Part-Time MBA Directors Meet to Discuss Challenges
UT Dallas Hosts Annual Gathering of Graduate Business Education Leaders
Nov. 6, 2009
Experts in graduate business education met at UT Dallas to wrestle over a few business questions of their own recently: namely, how best to market and manage their schools in a tough economy, and how to build leadership excellence.
Assistant Dean Monica Powell said conference topics were drawn from ideas offered by the education leaders who attended.
The 16th Annual gave heads of part-time 75 MBA programs a chance to exchange ideas, evaluate progress and collaborate. More than 100 people attended the gathering on Oct. 7, 8 and 9.
“This conference has created a unique forum for MBA leaders and has provided a platform for both innovation and change for nearly two decades,” School of Management Dean Hasan Pirkul noted in welcoming remarks.
Monica Powell and Doug Eckel, both assistant deans in the School of Management, co-hosted the invitation-only gathering.
“We developed conference topics in consultation with the deans, directors and administrators who attended,” Dr. Powell said. “To prepare, we invited them to tell us what issues PMBA leaders should be discussing.”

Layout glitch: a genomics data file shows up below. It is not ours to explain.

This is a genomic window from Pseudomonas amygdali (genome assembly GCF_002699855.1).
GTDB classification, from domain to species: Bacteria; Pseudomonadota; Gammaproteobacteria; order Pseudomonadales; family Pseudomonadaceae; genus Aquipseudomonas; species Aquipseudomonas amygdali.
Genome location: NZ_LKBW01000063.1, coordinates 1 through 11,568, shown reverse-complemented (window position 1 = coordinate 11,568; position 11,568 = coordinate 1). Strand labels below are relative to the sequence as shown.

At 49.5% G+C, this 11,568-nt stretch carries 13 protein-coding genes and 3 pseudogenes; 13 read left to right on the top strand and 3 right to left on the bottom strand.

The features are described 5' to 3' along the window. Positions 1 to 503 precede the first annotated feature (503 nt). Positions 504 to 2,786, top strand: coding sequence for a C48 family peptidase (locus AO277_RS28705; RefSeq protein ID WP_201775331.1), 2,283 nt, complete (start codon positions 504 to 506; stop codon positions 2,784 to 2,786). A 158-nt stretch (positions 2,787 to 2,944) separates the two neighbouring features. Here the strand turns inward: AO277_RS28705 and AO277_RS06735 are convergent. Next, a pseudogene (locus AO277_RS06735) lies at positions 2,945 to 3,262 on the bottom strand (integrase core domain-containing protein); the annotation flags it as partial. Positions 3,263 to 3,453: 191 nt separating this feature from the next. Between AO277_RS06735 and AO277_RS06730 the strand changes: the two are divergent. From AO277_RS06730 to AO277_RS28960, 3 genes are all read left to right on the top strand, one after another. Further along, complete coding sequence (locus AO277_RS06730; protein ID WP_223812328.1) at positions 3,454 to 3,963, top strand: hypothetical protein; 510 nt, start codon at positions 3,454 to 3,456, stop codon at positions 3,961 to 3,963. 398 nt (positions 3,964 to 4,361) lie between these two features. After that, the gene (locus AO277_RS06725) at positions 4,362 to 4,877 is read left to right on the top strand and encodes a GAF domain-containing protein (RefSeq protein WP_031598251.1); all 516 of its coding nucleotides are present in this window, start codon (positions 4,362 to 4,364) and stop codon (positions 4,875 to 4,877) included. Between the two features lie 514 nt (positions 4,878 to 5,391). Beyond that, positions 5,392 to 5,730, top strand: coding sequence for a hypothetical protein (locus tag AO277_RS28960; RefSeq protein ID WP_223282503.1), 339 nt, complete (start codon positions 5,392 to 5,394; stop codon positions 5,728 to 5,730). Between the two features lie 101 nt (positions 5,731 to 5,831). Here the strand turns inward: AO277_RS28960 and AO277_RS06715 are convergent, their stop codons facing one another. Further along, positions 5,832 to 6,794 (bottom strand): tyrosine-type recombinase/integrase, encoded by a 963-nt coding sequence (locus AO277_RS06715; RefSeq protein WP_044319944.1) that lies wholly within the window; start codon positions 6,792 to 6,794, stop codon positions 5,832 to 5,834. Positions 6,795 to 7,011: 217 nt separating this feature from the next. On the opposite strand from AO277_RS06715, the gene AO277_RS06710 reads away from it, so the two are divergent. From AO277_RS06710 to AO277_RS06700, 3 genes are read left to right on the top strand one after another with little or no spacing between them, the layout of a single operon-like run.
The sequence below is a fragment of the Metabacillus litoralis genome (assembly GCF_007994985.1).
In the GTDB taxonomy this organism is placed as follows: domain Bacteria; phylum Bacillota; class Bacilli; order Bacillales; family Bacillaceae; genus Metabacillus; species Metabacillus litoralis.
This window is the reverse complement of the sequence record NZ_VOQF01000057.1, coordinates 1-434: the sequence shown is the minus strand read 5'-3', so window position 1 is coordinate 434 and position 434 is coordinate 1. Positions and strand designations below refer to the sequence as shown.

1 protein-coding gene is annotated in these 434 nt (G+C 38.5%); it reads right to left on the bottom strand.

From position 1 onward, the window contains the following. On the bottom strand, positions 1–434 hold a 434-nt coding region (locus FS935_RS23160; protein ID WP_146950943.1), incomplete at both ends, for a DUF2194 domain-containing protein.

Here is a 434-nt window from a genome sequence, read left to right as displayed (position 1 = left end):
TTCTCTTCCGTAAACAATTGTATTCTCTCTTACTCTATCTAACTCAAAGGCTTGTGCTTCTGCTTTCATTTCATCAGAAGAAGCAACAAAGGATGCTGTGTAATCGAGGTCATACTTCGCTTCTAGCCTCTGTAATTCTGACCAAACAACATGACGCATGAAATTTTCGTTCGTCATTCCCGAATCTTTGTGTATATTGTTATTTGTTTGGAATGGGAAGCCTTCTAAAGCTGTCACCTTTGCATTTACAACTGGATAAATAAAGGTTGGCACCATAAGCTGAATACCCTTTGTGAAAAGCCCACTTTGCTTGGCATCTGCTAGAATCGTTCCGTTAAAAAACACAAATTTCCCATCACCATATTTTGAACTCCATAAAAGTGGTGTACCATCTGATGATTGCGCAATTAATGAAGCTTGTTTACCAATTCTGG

In response, opening keynote speaker Rachel Croson, a UT Dallas professor of economics and management, urged the use of “in-sourcing” to solve higher-education management issues.
Croson explored how program deans and directors can use the expertise and insight of faculty members to resolve programmatic issues. For example, administrators could engage marketing faculty to develop marketing plans to increase enrollment.
Second-day keynoter Scott Spreier, a Hay Group senior consultant and national expert on leadership and talent management, reviewed best-practice ideas for creating and sustaining exemplary behavior and practices—particularly in demanding times.
Panel-discussion topics ranged from a review of how to engage part-time students in campus culture to a consideration of methods that universities with diverse arrays of part-time programs can use to increase both revenue and market share.
One particularly well-attended discussion featured four deans offering suggestions on how directors of part-time programs can best gain their support.
“Part-time MBA programs are the backbones of many business schools,” Dr. Eckel, who coordinates SOM’s part-time evening graduate programs, said. “This conference was a wonderful way to connect deans and directors from schools all over the U.S. and work collectively to enhance our programs.”